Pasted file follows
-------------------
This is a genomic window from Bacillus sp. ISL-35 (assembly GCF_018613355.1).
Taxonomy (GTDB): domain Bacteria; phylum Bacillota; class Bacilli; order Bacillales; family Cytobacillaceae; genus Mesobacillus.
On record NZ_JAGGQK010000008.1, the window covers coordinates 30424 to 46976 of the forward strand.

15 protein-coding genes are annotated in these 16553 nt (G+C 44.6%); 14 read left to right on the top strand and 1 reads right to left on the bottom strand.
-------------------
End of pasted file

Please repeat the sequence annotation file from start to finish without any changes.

This is a genomic window from Bacillus sp. ISL-35 (assembly GCF_018613355.1).
Taxonomy (GTDB): domain Bacteria; phylum Bacillota; class Bacilli; order Bacillales; family Cytobacillaceae; genus Mesobacillus.
On record NZ_JAGGQK010000008.1, the window covers coordinates 30424 to 46976 of the forward strand.

15 protein-coding genes are annotated in these 16553 nt (G+C 44.6%); 14 read left to right on the top strand and 1 reads right to left on the bottom strand.